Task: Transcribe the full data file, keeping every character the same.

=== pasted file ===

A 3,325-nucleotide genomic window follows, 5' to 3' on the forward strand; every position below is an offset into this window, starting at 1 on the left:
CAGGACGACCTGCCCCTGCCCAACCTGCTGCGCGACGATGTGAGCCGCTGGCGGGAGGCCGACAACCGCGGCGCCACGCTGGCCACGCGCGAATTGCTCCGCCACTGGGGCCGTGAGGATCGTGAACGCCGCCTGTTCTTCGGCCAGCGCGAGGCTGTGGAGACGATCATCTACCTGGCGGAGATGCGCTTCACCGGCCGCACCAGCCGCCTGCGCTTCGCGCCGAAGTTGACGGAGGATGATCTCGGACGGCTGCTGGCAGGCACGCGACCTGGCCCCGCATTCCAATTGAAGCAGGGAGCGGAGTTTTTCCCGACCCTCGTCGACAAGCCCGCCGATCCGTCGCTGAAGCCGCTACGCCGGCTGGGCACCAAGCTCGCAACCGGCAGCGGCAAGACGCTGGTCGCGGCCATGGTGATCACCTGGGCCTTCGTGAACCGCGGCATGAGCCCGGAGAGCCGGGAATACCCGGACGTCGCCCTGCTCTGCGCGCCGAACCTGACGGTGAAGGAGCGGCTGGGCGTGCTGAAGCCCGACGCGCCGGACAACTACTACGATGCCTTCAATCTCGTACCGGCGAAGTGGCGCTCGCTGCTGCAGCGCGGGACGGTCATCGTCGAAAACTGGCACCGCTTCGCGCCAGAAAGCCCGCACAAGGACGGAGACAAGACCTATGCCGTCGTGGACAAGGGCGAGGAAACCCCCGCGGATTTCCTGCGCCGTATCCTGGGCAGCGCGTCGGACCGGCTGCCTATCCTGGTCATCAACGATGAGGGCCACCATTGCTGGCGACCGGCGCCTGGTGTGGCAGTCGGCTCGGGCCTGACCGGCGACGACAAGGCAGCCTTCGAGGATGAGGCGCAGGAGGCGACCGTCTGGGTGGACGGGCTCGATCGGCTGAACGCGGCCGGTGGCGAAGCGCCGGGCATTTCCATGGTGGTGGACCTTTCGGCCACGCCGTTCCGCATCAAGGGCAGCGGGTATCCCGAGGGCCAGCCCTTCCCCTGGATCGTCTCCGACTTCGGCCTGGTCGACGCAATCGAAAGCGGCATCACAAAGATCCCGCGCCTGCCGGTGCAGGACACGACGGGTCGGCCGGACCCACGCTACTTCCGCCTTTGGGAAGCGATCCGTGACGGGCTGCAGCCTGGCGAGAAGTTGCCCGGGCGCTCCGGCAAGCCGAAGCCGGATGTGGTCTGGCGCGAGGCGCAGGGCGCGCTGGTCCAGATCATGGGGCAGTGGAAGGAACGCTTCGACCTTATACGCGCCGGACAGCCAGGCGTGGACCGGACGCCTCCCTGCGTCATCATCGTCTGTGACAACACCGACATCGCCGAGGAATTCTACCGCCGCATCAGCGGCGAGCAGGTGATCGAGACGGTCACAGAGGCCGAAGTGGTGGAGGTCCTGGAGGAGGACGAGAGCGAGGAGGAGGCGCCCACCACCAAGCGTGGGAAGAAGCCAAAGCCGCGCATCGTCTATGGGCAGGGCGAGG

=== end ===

A 3,325-nucleotide genomic window follows, 5' to 3' on the forward strand; every position below is an offset into this window, starting at 1 on the left:
CAGGACGACCTGCCCCTGCCCAACCTGCTGCGCGACGATGTGAGCCGCTGGCGGGAGGCCGACAACCGCGGCGCCACGCTGGCCACGCGCGAATTGCTCCGCCACTGGGGCCGTGAGGATCGTGAACGCCGCCTGTTCTTCGGCCAGCGCGAGGCTGTGGAGACGATCATCTACCTGGCGGAGATGCGCTTCACCGGCCGCACCAGCCGCCTGCGCTTCGCGCCGAAGTTGACGGAGGATGATCTCGGACGGCTGCTGGCAGGCACGCGACCTGGCCCCGCATTCCAATTGAAGCAGGGAGCGGAGTTTTTCCCGACCCTCGTCGACAAGCCCGCCGATCCGTCGCTGAAGCCGCTACGCCGGCTGGGCACCAAGCTCGCAACCGGCAGCGGCAAGACGCTGGTCGCGGCCATGGTGATCACCTGGGCCTTCGTGAACCGCGGCATGAGCCCGGAGAGCCGGGAATACCCGGACGTCGCCCTGCTCTGCGCGCCGAACCTGACGGTGAAGGAGCGGCTGGGCGTGCTGAAGCCCGACGCGCCGGACAACTACTACGATGCCTTCAATCTCGTACCGGCGAAGTGGCGCTCGCTGCTGCAGCGCGGGACGGTCATCGTCGAAAACTGGCACCGCTTCGCGCCAGAAAGCCCGCACAAGGACGGAGACAAGACCTATGCCGTCGTGGACAAGGGCGAGGAAACCCCCGCGGATTTCCTGCGCCGTATCCTGGGCAGCGCGTCGGACCGGCTGCCTATCCTGGTCATCAACGATGAGGGCCACCATTGCTGGCGACCGGCGCCTGGTGTGGCAGTCGGCTCGGGCCTGACCGGCGACGACAAGGCAGCCTTCGAGGATGAGGCGCAGGAGGCGACCGTCTGGGTGGACGGGCTCGATCGGCTGAACGCGGCCGGTGGCGAAGCGCCGGGCATTTCCATGGTGGTGGACCTTTCGGCCACGCCGTTCCGCATCAAGGGCAGCGGGTATCCCGAGGGCCAGCCCTTCCCCTGGATCGTCTCCGACTTCGGCCTGGTCGACGCAATCGAAAGCGGCATCACAAAGATCCCGCGCCTGCCGGTGCAGGACACGACGGGTCGGCCGGACCCACGCTACTTCCGCCTTTGGGAAGCGATCCGTGACGGGCTGCAGCCTGGCGAGAAGTTGCCCGGGCGCTCCGGCAAGCCGAAGCCGGATGTGGTCTGGCGCGAGGCGCAGGGCGCGCTGGTCCAGATCATGGGGCAGTGGAAGGAACGCTTCGACCTTATACGCGCCGGACAGCCAGGCGTGGACCGGACGCCTCCCTGCGTCATCATCGTCTGTGACAACACCGACATCGCCGAGGAATTCTACCGCCGCATCAGCGGCGAGCAGGTGATCGAGACGGTCACAGAGGCCGAAGTGGTGGAGGTCCTGGAGGAGGACGAGAGCGAGGAGGAGGCGCCCACCACCAAGCGTGGGAAGAAGCCAAAGCCGCGCATCGTCTATGGGCAGGGCGAGG